Barbara Demick‚Äôs Nothing to Envy was a worthy winner of the last year‚Äôs BBC Samuel Johnson Prize for Non-Fiction. The LA Times journalist‚Äôs description of the turbulent, unimaginably awful stories of six North Korean defectors is as heartbreaking as it is eye-opening of the true status of North Korea.
The book talks of a teacher ignoring the dying children on her way to work so that she would not feel guilty about keeping the food she and her family needs. It talks about fifty or so men huddling together in an unheated, unfurnished prison, matter-of-factly remarking when one of their number passes on in the middle of the night. It talks of a government that would rather spend what little resource it has on putting on a show for visiting world journalists, with a brief faire of a lit-up city filled with actors pretending to happy citizens, than it would actually feeding its 24 million citizens. As soon as the journalists leave, the electricity is turned back off and the city resumes its default state of nothingness punctuated by unspoken cries of suffering and death. North Korea has become a third-world country more hellbent on showing the world its strength than keeping its populace in health, all thanks to decades of pitiless communism from a family of stubborn, vain rulers.
Kaos Studios, the developer of the first-person shooter Homefront which is due to be released later this month, would like you to believe that this country could be taking over the world in fifteen years time. The game is set in America, 2027 during a period of invasion by the Korean People‚Äôs Army, made up of a united North Korea, South Korea, and Japan. It‚Äôs all detailed in the trailer below.
I was still reading through Demick‚Äôs book when I first saw that trailer back at a preview event for the multiplayer last year, and I‚Äôll admit I found it a bit hard to concentrate on playing the game afterwards. The first question I put forward to the first developer I could find to ask was on whether or not the implausibility of the story would cause controversy. He trotted out an answer that aligns closely with the watchword we now keep hearing from Kaos: ‚Äúplausible baby steps‚ÄĚ
Half of the above trailer for the ‚Äúworld of Homefront‚ÄĚ centers on justifying the game‚Äôs future world state. Someone at one point mentions how North Korea has the ‚Äúfourth largest standing army, which a lot of people don‚Äôt know about‚ÄĚ, coolly glossing over how most of that army is made up of chronically underfed and untrained men ‚Äď last year the North Korean military reduced its height restrictions for fresh conscripts to four and a half feet because of the long-term effects to North Korean height of chronic malnutrition.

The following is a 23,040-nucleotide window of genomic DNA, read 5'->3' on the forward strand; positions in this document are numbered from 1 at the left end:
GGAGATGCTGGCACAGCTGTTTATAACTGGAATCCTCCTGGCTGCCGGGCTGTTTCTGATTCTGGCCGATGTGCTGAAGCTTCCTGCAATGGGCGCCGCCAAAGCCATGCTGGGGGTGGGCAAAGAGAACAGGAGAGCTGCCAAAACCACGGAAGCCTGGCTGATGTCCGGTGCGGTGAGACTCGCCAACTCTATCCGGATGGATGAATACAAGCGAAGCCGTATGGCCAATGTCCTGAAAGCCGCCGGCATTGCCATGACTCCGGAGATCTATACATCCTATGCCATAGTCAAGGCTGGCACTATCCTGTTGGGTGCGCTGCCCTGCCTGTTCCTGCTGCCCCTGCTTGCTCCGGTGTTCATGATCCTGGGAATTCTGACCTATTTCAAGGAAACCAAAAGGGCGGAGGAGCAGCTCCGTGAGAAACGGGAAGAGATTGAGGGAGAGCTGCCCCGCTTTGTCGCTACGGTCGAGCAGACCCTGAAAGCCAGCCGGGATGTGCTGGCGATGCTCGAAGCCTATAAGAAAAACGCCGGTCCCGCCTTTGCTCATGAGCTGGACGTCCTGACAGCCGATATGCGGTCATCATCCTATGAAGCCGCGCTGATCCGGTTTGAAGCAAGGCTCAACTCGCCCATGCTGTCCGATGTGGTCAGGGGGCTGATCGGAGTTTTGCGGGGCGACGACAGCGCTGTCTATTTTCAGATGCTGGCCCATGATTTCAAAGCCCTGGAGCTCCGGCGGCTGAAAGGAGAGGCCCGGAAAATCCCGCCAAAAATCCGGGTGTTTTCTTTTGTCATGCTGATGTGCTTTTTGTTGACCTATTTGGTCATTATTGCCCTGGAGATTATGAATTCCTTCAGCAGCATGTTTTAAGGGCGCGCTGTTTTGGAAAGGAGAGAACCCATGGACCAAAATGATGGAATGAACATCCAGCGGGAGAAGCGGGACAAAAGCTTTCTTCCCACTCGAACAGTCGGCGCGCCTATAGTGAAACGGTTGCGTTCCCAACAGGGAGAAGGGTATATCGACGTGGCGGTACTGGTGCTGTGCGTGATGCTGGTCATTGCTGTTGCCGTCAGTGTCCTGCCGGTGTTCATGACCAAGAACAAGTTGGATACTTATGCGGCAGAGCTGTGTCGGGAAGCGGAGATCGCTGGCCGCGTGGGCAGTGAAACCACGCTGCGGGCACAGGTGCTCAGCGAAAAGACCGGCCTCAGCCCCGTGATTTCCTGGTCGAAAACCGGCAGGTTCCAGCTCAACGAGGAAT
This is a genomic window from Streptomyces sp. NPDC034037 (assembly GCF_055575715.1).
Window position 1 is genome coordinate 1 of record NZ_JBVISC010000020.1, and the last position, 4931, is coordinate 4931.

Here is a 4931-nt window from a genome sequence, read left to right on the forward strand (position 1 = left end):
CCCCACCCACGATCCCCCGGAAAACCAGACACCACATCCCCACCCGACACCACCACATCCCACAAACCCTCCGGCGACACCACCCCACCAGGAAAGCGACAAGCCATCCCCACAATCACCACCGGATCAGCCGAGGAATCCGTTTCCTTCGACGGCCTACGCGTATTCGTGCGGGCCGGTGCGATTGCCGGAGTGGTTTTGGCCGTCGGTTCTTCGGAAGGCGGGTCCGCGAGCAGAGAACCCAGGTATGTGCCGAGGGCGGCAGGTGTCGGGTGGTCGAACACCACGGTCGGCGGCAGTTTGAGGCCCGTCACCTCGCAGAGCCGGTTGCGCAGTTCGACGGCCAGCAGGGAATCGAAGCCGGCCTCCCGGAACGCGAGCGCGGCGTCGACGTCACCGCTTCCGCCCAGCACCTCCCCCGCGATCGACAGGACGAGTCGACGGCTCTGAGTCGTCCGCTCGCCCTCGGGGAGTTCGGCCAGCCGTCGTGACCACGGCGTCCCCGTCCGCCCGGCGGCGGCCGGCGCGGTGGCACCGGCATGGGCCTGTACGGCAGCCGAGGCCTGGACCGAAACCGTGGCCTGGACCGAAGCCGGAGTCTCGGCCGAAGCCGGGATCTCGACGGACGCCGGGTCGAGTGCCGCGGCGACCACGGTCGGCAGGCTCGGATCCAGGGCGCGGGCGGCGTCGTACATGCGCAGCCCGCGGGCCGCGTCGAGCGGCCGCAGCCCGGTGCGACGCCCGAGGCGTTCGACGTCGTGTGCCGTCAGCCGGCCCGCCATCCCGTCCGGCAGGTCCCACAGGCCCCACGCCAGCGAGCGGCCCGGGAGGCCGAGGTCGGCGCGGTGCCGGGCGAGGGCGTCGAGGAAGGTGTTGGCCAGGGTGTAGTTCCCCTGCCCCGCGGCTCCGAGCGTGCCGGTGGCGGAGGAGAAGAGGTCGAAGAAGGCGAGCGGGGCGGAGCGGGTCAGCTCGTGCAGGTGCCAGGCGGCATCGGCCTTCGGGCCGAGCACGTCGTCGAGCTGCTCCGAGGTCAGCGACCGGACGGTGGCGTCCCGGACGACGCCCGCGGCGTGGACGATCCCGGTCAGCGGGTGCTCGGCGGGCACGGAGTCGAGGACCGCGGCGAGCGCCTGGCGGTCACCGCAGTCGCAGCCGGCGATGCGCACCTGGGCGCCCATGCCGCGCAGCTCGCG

The trailer is designed to make us feel na√Įve for thinking such a situation is wholly implausible, what with its marginal justifications, but the reality is that Homefront‚Äôs timeline of events is ridiculous.
The news today is that North Korea is likely to belligerently ignore South Korea‚Äôs urge to even hold talks because of the former‚Äôs continually propagated hatred for the latter. Homefront would have us believe these two countries could not only realign in the near future but also under the banner of North Korea, despite how South Korea has embraced capitalism with great success to become one of the world‚Äôs economic powerhouses. Isn‚Äôt this insulting to the South Koreans on quite a few levels?
On a side note, it‚Äôs interesting that the ‚Äėbad guys‚Äô in Homefront were originally going to be the Chinese, but publisher THQ felt China were ‚Äújust not that scary‚ÄĚ. This explains a lot.
There are a number of reasons to ridicule Homefront‚Äôs plot, as others before me have noted, so the question begs: at what point is suspension of disbelief unfeasible? I‚Äôm well aware that the majority of modern shooters have absolutely guff storylines; remember Modern Warfare 2 transitioning into Red Dawn with the greatest of ease? Yet millions of players worldwide took no notice, storming through the single-player to get to the good bit: shooting each other to bits in the multiplayer.
Incidentally, Red Dawn screenwriter John Millus is the man behind Homefront‚Äôs script. There‚Äôs nothing like resorting to what you know, right?
Most shooters get away with their trite, ostentatiously ridiculous stories because they‚Äôre set on another planet and the droves of enemies you gun down have beady glowing eyes. These types of shooters are of course tolerable ‚Äď fantasy is fantasy – but I hardly think they by proxy justify such a slapdash speculative scare plot in the context of reality and real people.
Maybe I‚Äôm doing Homefront a disservice here. I haven‚Äôt played any of its single-player campaign yet, after all. Maybe when the actual game hits we‚Äôll all be talking about how well THQ and Kaos handled a plot that in lesser hands might have been more difficult to hold together. I somehow suspect, though, that we‚Äôll once more be talking about how the industry‚Äôs reluctance to treat serious material with care and caution is holding back the medium from getting past what if? shooters.
Homefront will be available for PC, Xbox 360, and PS3 on March 15 in North America, March 17 for Australia, March 18 for Europe, and late April for Japan.